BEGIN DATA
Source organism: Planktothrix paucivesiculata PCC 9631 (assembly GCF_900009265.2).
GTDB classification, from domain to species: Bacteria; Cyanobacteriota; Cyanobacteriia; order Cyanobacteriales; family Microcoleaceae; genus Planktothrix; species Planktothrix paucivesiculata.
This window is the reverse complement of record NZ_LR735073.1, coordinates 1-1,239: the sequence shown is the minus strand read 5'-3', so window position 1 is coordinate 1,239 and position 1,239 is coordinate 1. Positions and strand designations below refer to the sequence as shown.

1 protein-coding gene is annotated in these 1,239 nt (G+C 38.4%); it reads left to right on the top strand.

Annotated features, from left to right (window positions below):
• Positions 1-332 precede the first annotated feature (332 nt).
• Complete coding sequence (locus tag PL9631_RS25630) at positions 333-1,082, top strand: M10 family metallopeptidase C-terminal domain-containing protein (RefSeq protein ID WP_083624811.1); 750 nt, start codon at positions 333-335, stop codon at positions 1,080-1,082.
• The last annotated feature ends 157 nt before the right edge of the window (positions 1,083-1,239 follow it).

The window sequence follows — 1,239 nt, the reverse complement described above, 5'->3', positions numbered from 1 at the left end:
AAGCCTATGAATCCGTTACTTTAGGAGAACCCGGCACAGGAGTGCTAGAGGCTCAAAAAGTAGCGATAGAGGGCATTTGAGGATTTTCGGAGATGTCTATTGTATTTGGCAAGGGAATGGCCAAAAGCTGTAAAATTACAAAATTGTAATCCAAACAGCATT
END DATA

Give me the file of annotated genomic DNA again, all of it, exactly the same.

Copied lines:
Source organism: Planktothrix paucivesiculata PCC 9631 (assembly GCF_900009265.2).
GTDB classification, from domain to species: Bacteria; Cyanobacteriota; Cyanobacteriia; order Cyanobacteriales; family Microcoleaceae; genus Planktothrix; species Planktothrix paucivesiculata.
This window is the reverse complement of record NZ_LR735073.1, coordinates 1-1,239: the sequence shown is the minus strand read 5'-3', so window position 1 is coordinate 1,239 and position 1,239 is coordinate 1. Positions and strand designations below refer to the sequence as shown.

1 protein-coding gene is annotated in these 1,239 nt (G+C 38.4%); it reads left to right on the top strand.

Annotated features, from left to right (window positions below):
• Positions 1-332 precede the first annotated feature (332 nt).
• Complete coding sequence (locus tag PL9631_RS25630) at positions 333-1,082, top strand: M10 family metallopeptidase C-terminal domain-containing protein (RefSeq protein ID WP_083624811.1); 750 nt, start codon at positions 333-335, stop codon at positions 1,080-1,082.
• The last annotated feature ends 157 nt before the right edge of the window (positions 1,083-1,239 follow it).

The window sequence follows — 1,239 nt, the reverse complement described above, 5'->3', positions numbered from 1 at the left end:
AAGCCTATGAATCCGTTACTTTAGGAGAACCCGGCACAGGAGTGCTAGAGGCTCAAAAAGTAGCGATAGAGGGCATTTGAGGATTTTCGGAGATGTCTATTGTATTTGGCAAGGGAATGGCCAAAAGCTGTAAAATTACAAAATTGTAATCCAAACAGCATT